Beyond the pale When I was in London last month, I received a pleasant surprise. At every restaurant, as soon as we sat down, the wait staff would ask, "Sparkling or still?"
When I'm in Hong Kong, I almost always answer, "Tap is fine."
This time, I was on unfamiliar territory, so I'd usually reply, "Still, please."
At several restaurants, the wait staff would then bring over a carafe of the City of London's finest tap water, which had been filtered in-house. If we requested sparkling, it was the same water, carbonated.
What a great idea; I hope it catches on in Hong Kong.
We all know that restaurants sell bottled water because it's an easy way to make money. I don't mind that; if they don't turn a profit, they'll close (nobody starts a restaurant for altruistic reasons). But I have, on occasion, been refused tap water, and this insistence on bottled water is petty. Yes, I can afford to spend HK$60 (or more) on bottled water, but it's annoying to be forced to do so.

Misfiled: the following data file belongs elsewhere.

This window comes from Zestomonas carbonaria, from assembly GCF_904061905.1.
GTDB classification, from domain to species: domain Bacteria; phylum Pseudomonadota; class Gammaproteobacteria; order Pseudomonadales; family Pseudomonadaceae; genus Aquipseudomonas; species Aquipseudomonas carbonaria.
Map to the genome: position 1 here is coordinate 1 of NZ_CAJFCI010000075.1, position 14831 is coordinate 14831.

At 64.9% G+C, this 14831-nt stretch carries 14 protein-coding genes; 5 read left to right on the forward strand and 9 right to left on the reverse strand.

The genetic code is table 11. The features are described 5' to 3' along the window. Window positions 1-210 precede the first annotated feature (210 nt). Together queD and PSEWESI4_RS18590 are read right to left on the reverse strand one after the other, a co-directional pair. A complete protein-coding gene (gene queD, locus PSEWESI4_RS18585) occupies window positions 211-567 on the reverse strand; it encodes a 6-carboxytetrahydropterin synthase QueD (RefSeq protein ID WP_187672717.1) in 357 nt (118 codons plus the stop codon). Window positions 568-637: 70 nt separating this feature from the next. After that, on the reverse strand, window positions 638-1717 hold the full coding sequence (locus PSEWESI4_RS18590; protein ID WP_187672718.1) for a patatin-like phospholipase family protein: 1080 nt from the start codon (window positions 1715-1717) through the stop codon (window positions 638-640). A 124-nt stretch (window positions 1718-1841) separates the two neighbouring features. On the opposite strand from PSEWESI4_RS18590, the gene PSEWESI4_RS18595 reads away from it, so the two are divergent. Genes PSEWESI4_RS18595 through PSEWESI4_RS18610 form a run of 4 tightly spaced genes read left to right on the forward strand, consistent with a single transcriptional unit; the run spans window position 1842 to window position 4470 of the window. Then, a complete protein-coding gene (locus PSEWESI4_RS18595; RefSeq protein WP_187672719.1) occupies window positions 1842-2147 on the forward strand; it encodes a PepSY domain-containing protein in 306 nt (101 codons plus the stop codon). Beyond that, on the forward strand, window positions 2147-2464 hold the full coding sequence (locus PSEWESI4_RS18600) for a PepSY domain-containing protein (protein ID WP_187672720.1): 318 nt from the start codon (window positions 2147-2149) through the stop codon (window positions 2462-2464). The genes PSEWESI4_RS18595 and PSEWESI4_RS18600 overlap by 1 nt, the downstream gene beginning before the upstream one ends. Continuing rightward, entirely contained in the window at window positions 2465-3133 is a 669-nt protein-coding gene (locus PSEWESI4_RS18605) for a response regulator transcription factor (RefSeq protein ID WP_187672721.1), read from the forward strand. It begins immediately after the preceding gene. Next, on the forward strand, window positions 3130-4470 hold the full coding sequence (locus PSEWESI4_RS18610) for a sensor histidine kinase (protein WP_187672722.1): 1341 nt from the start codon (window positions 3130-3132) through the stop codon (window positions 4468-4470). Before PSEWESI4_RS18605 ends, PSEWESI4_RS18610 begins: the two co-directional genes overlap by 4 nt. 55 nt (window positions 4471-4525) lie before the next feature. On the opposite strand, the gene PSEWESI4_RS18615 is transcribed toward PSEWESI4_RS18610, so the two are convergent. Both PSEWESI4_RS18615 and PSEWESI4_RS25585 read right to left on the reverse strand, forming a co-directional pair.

A bottle of water that retails for HK$3 (and restaurants pay less than retail prices) is normally marked up 20 times or more. I've been to places where as soon as you finish one bottle of water, the staff start pouring the next without asking if this is OK - and it's not, at least for me.
It's not just the price, though. Plastic and glass bottles can be recycled, but often are not, and they're added to our overflowing landfills.
Filtering and carbonating water is not expensive. Restaurants could make up for the loss in revenue from selling bottled water by slightly increasing the price of their food or other drinks. It's fine to have bottled water on hand for the customers who demand it, but the staff should explain that the filtered water is safe to drink - all Hong Kong tap water is said to be potable.
In the end, they'll make the same amount of money, but without putting a bad taste in customers' mouths before they've started the meal.